As a way for us to explore more texts from several major authors in the space of one course, and as a way to grasp further the transcendentalist interest in the conversational circle or club that gathers around a reading or intellectual discussion, we will have what I call (with a nod to Emerson) Reading Circles.
You have all been assigned to a circle or group (see below). Periodically, your particular group will be assigned a text that only you will be reading. In class, you will have an opportunity to meet as a group to share some notes from your reading and prepare to present to the rest of us in class discussion some elements from the reading that you feel are significant and worthy of discussion. Since the rest of us will not have read this text, we will be relying on you for insight. It may be a text that some or all of us will need to go back to for a writing project.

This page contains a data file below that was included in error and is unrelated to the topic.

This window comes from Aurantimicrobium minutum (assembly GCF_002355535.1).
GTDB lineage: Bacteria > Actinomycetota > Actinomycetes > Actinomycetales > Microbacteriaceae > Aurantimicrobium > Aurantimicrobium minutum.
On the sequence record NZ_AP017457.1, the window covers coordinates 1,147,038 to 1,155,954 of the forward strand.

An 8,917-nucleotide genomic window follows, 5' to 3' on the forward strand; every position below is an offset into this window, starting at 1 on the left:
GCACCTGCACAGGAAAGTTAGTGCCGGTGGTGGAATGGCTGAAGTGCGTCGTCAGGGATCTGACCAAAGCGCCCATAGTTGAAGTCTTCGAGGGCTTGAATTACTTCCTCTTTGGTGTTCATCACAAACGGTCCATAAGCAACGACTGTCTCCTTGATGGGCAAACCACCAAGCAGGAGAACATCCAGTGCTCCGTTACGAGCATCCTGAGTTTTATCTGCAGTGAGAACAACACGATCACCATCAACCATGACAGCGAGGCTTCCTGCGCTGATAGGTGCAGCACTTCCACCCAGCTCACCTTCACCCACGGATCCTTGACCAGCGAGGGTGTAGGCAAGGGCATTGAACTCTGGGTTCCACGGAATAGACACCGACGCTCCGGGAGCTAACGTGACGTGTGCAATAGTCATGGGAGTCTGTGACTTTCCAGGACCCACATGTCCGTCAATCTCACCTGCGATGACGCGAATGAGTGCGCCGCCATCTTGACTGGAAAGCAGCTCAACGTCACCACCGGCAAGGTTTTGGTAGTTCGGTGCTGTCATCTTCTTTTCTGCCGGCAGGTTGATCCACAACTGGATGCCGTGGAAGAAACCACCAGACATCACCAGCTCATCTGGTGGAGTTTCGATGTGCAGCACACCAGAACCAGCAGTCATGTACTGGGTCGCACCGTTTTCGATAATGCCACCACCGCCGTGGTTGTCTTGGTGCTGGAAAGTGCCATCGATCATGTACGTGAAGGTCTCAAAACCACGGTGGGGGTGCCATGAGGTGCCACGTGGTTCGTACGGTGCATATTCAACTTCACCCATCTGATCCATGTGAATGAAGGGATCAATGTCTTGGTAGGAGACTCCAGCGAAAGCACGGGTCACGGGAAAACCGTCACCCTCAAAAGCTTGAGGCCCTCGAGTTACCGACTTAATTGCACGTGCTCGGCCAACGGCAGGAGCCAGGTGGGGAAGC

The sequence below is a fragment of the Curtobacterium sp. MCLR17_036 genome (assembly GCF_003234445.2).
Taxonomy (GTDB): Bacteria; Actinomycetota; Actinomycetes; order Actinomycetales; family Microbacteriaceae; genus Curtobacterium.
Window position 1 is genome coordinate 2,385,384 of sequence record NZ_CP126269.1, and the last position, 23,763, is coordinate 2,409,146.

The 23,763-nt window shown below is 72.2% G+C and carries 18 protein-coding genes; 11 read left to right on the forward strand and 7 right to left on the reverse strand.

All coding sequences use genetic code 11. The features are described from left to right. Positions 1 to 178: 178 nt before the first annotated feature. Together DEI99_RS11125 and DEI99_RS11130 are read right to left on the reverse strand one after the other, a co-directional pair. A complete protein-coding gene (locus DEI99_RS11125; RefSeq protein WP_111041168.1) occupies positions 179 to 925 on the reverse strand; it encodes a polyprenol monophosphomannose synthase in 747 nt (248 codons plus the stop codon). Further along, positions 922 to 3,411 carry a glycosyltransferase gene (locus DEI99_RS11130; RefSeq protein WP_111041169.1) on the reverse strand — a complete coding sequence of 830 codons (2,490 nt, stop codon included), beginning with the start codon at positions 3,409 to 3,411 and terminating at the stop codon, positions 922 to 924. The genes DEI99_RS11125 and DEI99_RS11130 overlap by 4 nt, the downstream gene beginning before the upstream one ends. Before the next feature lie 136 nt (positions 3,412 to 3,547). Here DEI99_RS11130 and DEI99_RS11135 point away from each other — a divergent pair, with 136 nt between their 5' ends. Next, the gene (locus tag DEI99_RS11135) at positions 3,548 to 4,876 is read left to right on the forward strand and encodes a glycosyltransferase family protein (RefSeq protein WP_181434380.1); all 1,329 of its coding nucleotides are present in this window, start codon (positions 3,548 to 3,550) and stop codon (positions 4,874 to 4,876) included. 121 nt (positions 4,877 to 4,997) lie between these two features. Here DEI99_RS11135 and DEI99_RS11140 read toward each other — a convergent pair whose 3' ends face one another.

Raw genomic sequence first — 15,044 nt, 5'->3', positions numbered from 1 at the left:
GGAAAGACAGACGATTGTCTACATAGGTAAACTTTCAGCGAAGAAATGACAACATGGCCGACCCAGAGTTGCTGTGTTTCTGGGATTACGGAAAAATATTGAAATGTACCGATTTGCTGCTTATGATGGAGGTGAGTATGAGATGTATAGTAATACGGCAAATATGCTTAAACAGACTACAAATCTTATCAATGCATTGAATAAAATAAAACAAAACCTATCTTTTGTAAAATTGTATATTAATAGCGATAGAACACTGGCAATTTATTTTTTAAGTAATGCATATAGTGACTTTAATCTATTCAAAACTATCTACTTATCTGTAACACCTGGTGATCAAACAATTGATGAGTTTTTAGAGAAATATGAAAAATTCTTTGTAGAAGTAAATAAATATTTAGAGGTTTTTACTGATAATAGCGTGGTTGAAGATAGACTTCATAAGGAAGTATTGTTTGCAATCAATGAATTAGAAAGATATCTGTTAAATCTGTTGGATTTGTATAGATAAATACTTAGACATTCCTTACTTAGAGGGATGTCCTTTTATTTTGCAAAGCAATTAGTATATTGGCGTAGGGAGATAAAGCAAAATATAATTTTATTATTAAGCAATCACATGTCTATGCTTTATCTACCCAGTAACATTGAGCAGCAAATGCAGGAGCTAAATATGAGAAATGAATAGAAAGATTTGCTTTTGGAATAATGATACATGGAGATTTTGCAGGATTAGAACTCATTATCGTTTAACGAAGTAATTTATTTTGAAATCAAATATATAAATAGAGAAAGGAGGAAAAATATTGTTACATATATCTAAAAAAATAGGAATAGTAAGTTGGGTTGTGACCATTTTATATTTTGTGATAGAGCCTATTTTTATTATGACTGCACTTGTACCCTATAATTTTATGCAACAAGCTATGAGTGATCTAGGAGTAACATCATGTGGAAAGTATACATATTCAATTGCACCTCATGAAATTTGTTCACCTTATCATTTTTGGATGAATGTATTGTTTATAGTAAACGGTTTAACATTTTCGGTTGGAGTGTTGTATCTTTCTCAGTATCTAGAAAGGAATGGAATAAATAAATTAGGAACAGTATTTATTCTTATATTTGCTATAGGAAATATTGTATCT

As a way to guide your reading of these texts, and the discussion in the reading circle, consider this model for some notes–inspired by Emerson’s understanding that around every circle another circle can be drawn. Of course, this would also be a model you might use for notes in your reading of all the texts in the course.
- First circle: give a basic summary of the text you read; trace the circle, paraphrase or synthesize its focus; in the case of poetry, identify some key images or lines or figures.
- Second circle: give some sense of what is circulating in this text that we have seen somewhere else; make connections to another text from this author, possibly a different author.
- Third circle: give a sense of what is here that has no circumference–an idea or problem that might be new to our reading, has no direct link to a past text; or something that confuses you, that you have further questions about. This is an opportunity for some creative reading: where might you take this text were you to return to it for a writing project?